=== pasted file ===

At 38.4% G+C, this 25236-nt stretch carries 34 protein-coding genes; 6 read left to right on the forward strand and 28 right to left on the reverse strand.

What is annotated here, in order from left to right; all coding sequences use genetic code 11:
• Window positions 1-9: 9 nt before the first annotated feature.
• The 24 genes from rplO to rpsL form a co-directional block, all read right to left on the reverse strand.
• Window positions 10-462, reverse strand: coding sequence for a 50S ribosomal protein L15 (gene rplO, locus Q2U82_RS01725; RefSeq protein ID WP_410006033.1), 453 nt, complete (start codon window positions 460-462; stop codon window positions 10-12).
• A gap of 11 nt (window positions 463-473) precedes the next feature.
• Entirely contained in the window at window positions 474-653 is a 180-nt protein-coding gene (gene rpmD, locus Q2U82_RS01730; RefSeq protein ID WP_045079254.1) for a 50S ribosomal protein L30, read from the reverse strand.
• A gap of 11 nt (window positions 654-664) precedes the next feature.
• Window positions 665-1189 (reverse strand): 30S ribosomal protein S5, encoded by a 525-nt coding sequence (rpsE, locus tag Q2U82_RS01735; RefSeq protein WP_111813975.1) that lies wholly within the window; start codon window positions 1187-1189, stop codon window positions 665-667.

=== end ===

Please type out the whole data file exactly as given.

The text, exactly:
At 38.4% G+C, this 25236-nt stretch carries 34 protein-coding genes; 6 read left to right on the forward strand and 28 right to left on the reverse strand.

What is annotated here, in order from left to right; all coding sequences use genetic code 11:
• Window positions 1-9: 9 nt before the first annotated feature.
• The 24 genes from rplO to rpsL form a co-directional block, all read right to left on the reverse strand.
• Window positions 10-462, reverse strand: coding sequence for a 50S ribosomal protein L15 (gene rplO, locus Q2U82_RS01725; RefSeq protein ID WP_410006033.1), 453 nt, complete (start codon window positions 460-462; stop codon window positions 10-12).
• A gap of 11 nt (window positions 463-473) precedes the next feature.
• Entirely contained in the window at window positions 474-653 is a 180-nt protein-coding gene (gene rpmD, locus Q2U82_RS01730; RefSeq protein ID WP_045079254.1) for a 50S ribosomal protein L30, read from the reverse strand.
• A gap of 11 nt (window positions 654-664) precedes the next feature.
• Window positions 665-1189 (reverse strand): 30S ribosomal protein S5, encoded by a 525-nt coding sequence (rpsE, locus tag Q2U82_RS01735; RefSeq protein WP_111813975.1) that lies wholly within the window; start codon window positions 1187-1189, stop codon window positions 665-667.